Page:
County election officials are downplaying the delays in producing results in last week’s elections but, whatever the reason, the problems need to be fixed. This was an off-off-year election. Unless the delays that slowed reporting this year are addressed, they will be exponentially multiplied in 2020. So call this year’s glitches an early warning.
The problems were reportedly technical but that does nothing to ease concerns about this year’s troubles and what they could augur for next year, when Americans will be voting in what may be the most contentious presidential election of their lives. Interest will be high and that will drive turnout. Without attention, chaos awaits.
The problem this year had to do with the electronic chips that record ballots on voting machines. Because of a programming issue, tabulating the results from this year’s inaugural early voting required election officials to press an “enter” button 837 times for each chip. Do the math: With two machines in each of 37 polling places, the system was going to require officials to hit “enter” 61,938 times. That’s not good.
Fortunately, the vendor came up with a solution on the fly and results were available 50 minutes after the polls closed at 9 p.m. By comparison, though, early voting results in Niagara County were up by about 9:05.
It wasn’t a disaster, but neither was it the nonissue that a Board of Elections official portrayed it. And, obviously, it didn’t have to happen. The county has done better in years past and it need to do better forward, starting with 2020.
In fairness, it is not shocking that glitches showed up the first time New York State offered early voting. What is more, the problem was exacerbated here by the salutary fact that Erie County made it especially easy for voters to cast early ballots. Residents in this county were provided 37 early polling sites. That’s twice as many as any other county in the state, but because of the nature of this year’s difficulties, it also doubled the consequences of failure.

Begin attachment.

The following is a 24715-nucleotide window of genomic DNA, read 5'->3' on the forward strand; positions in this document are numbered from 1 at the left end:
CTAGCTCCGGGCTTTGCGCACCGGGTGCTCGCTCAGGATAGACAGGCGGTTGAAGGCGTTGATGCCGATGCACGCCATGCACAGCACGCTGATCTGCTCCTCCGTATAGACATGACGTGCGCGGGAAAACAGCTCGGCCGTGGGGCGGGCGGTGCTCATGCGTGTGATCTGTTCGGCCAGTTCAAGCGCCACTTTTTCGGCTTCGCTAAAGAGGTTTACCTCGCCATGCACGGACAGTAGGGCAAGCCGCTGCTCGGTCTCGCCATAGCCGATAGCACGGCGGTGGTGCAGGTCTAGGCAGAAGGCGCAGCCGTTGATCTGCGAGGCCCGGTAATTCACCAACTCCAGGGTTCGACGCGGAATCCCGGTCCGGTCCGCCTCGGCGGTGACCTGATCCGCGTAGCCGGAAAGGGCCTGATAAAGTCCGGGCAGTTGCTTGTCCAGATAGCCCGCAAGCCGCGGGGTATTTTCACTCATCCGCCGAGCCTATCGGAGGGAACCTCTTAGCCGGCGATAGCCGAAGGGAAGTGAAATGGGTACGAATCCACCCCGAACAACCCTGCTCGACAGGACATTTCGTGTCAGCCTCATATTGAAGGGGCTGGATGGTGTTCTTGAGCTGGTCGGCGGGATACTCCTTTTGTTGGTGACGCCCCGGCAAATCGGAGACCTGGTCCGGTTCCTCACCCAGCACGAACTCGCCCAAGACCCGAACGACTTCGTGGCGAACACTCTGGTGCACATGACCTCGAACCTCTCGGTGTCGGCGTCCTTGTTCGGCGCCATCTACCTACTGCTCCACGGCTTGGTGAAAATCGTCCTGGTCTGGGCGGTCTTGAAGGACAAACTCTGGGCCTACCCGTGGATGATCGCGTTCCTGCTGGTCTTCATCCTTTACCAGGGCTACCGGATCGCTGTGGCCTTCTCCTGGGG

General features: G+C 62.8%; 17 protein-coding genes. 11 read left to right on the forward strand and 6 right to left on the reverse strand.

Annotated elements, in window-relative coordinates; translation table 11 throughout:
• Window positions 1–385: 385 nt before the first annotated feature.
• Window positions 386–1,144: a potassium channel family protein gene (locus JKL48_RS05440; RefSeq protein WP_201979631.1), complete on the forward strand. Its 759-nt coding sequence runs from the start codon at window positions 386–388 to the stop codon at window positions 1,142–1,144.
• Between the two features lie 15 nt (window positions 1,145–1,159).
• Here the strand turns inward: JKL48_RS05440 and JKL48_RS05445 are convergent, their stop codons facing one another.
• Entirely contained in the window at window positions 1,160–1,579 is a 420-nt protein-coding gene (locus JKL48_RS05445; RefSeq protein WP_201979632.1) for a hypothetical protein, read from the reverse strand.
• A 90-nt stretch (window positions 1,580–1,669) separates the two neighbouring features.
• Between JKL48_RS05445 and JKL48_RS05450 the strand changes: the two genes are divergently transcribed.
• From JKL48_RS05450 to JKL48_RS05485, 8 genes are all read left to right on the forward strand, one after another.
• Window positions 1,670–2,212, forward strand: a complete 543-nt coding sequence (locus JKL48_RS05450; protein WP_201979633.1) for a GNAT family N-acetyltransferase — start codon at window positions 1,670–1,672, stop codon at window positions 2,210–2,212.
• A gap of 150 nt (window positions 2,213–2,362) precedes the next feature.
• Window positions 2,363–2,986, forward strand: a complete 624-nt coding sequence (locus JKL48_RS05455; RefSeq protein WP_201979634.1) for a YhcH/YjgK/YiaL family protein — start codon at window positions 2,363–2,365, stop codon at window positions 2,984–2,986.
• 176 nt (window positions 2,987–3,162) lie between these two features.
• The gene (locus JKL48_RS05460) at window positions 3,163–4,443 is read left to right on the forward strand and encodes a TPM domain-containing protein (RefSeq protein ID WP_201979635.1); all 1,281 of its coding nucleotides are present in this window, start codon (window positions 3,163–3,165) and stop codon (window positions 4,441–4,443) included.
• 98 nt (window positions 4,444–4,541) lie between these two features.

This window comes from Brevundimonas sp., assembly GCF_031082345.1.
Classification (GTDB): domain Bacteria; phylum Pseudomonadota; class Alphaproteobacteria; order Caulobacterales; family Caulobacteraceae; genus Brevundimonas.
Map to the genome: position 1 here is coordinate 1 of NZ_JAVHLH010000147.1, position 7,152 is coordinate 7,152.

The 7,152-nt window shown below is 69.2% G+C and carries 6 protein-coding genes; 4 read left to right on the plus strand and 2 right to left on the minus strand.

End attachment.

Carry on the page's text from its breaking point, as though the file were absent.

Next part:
Anyone who works with high-tech equipment knows that trouble can arise unexpectedly. When the issue is elections, especially at a time of heightened – if unwarranted – suspicions of voter fraud, it is essential for elections officials to know their equipment is going to work properly. That requires testing of all phases of its use, from accepting ballots to recording them accurately to delivering results as expected.
It’s fortunate that these problems cropped up this year and not next. In the past, Erie County has been able to provide results promptly. There’s no good reason why it shouldn’t have been able to do so this year.
Elections officials need to ensure that everything is in working order before a single vote is cast in any of next year’s elections.